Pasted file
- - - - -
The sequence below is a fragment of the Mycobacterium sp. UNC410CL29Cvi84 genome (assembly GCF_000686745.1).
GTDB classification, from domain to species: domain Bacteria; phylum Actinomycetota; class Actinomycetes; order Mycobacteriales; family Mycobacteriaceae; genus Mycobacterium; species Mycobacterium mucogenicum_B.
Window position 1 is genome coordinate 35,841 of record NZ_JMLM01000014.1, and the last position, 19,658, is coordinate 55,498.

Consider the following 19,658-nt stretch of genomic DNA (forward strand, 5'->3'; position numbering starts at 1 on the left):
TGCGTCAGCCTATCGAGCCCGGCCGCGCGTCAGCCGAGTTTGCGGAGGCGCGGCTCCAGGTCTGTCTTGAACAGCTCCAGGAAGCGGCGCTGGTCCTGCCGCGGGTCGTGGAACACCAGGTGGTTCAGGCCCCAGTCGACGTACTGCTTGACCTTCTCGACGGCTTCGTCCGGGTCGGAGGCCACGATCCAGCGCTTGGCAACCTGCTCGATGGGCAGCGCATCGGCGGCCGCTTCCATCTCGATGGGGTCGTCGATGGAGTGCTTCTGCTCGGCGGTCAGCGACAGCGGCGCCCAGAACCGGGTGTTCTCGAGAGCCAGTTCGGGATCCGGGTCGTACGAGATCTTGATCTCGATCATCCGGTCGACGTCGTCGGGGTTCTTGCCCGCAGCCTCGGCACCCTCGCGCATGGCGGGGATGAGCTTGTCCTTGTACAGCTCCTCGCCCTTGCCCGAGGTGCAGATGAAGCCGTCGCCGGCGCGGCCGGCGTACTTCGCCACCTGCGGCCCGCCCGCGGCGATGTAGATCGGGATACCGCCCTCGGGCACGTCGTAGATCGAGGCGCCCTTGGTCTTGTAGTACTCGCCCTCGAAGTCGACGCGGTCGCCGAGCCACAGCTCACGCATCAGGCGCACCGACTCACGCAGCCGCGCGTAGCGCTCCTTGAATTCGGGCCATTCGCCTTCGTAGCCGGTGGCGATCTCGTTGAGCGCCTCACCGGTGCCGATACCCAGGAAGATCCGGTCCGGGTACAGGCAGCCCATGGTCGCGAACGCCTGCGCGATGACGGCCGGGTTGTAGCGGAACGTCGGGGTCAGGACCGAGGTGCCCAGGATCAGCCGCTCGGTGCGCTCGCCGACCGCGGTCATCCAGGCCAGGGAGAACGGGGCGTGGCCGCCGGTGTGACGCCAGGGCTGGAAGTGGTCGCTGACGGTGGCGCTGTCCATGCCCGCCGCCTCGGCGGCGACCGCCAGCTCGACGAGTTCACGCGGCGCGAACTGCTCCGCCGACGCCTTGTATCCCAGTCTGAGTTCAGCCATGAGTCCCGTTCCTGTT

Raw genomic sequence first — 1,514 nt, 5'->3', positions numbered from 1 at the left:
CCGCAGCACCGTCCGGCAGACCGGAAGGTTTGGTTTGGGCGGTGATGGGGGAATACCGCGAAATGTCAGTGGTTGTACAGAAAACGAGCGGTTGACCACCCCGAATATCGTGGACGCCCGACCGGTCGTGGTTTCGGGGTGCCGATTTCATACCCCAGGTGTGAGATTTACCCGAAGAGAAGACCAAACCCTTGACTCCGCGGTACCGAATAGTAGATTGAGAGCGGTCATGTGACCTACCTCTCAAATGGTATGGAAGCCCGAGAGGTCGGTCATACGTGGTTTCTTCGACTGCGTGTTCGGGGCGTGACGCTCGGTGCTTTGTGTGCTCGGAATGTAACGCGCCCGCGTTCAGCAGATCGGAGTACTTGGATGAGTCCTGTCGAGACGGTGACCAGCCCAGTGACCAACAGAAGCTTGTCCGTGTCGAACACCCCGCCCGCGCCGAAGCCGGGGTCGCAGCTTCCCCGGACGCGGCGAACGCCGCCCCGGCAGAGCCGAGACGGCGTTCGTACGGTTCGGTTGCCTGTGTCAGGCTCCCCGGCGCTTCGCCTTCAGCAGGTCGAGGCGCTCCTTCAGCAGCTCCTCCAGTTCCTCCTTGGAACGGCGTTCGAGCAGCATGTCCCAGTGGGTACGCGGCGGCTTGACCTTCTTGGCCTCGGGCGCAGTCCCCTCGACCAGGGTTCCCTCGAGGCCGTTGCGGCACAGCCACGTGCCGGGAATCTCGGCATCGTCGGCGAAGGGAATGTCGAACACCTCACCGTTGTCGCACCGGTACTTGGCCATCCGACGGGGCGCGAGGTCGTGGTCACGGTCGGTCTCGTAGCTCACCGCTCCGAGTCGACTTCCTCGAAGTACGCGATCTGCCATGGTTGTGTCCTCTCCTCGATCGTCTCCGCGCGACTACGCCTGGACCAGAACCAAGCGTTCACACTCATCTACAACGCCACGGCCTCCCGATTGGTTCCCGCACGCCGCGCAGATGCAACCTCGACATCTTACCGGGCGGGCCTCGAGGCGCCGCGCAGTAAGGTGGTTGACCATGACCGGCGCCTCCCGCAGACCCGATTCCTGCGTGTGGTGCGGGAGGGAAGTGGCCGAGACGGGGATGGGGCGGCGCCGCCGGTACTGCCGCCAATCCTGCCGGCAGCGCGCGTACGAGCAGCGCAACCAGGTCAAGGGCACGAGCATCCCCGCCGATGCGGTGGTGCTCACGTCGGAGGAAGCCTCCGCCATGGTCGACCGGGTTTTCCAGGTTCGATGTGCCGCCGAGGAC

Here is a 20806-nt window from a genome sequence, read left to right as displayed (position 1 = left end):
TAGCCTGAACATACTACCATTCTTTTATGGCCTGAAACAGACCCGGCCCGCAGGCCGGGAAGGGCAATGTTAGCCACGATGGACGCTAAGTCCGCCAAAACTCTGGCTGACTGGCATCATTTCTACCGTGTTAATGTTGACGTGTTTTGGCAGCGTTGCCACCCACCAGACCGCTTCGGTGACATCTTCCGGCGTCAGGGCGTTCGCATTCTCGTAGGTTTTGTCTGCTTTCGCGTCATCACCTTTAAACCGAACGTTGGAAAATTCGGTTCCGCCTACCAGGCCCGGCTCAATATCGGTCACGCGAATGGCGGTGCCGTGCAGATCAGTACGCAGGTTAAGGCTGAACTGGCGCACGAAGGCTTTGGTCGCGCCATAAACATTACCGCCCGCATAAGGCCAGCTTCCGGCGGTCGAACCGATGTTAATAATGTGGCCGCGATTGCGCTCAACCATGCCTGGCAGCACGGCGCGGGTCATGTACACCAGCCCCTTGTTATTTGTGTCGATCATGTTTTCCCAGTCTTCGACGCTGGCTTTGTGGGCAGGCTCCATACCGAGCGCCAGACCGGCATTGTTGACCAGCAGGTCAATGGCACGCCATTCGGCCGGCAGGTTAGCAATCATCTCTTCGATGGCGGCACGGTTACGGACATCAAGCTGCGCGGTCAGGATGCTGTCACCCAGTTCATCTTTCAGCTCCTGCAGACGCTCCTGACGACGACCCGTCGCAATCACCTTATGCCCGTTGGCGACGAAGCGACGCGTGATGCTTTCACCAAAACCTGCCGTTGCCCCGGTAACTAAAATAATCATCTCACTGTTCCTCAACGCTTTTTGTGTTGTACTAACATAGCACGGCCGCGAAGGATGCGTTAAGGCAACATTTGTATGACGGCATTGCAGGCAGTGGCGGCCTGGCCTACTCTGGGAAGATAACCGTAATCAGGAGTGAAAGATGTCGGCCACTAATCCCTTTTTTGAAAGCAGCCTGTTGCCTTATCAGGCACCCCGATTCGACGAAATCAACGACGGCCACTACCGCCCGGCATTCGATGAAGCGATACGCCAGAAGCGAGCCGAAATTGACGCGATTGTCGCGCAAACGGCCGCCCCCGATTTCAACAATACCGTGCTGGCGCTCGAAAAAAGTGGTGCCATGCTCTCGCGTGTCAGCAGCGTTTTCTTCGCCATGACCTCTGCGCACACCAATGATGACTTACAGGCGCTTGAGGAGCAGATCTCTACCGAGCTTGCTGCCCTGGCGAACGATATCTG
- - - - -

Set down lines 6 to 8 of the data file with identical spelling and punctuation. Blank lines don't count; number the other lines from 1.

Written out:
Raw genomic sequence first — 1,514 nt, 5'->3', positions numbered from 1 at the left:
CCGCAGCACCGTCCGGCAGACCGGAAGGTTTGGTTTGGGCGGTGATGGGGGAATACCGCGAAATGTCAGTGGTTGTACAGAAAACGAGCGGTTGACCACCCCGAATATCGTGGACGCCCGACCGGTCGTGGTTTCGGGGTGCCGATTTCATACCCCAGGTGTGAGATTTACCCGAAGAGAAGACCAAACCCTTGACTCCGCGGTACCGAATAGTAGATTGAGAGCGGTCATGTGACCTACCTCTCAAATGGTATGGAAGCCCGAGAGGTCGGTCATACGTGGTTTCTTCGACTGCGTGTTCGGGGCGTGACGCTCGGTGCTTTGTGTGCTCGGAATGTAACGCGCCCGCGTTCAGCAGATCGGAGTACTTGGATGAGTCCTGTCGAGACGGTGACCAGCCCAGTGACCAACAGAAGCTTGTCCGTGTCGAACACCCCGCCCGCGCCGAAGCCGGGGTCGCAGCTTCCCCGGACGCGGCGAACGCCGCCCCGGCAGAGCCGAGACGGCGTTCGTACGGTTCGGTTGCCTGTGTCAGGCTCCCCGGCGCTTCGCCTTCAGCAGGTCGAGGCGCTCCTTCAGCAGCTCCTCCAGTTCCTCCTTGGAACGGCGTTCGAGCAGCATGTCCCAGTGGGTACGCGGCGGCTTGACCTTCTTGGCCTCGGGCGCAGTCCCCTCGACCAGGGTTCCCTCGAGGCCGTTGCGGCACAGCCACGTGCCGGGAATCTCGGCATCGTCGGCGAAGGGAATGTCGAACACCTCACCGTTGTCGCACCGGTACTTGGCCATCCGACGGGGCGCGAGGTCGTGGTCACGGTCGGTCTCGTAGCTCACCGCTCCGAGTCGACTTCCTCGAAGTACGCGATCTGCCATGGTTGTGTCCTCTCCTCGATCGTCTCCGCGCGACTACGCCTGGACCAGAACCAAGCGTTCACACTCATCTACAACGCCACGGCCTCCCGATTGGTTCCCGCACGCCGCGCAGATGCAACCTCGACATCTTACCGGGCGGGCCTCGAGGCGCCGCGCAGTAAGGTGGTTGACCATGACCGGCGCCTCCCGCAGACCCGATTCCTGCGTGTGGTGCGGGAGGGAAGTGGCCGAGACGGGGATGGGGCGGCGCCGCCGGTACTGCCGCCAATCCTGCCGGCAGCGCGCGTACGAGCAGCGCAACCAGGTCAAGGGCACGAGCATCCCCGCCGATGCGGTGGTGCTCACGTCGGAGGAAGCCTCCGCCATGGTCGACCGGGTTTTCCAGGTTCGATGTGCCGCCGAGGAC

Here is a 20806-nt window from a genome sequence, read left to right as displayed (position 1 = left end):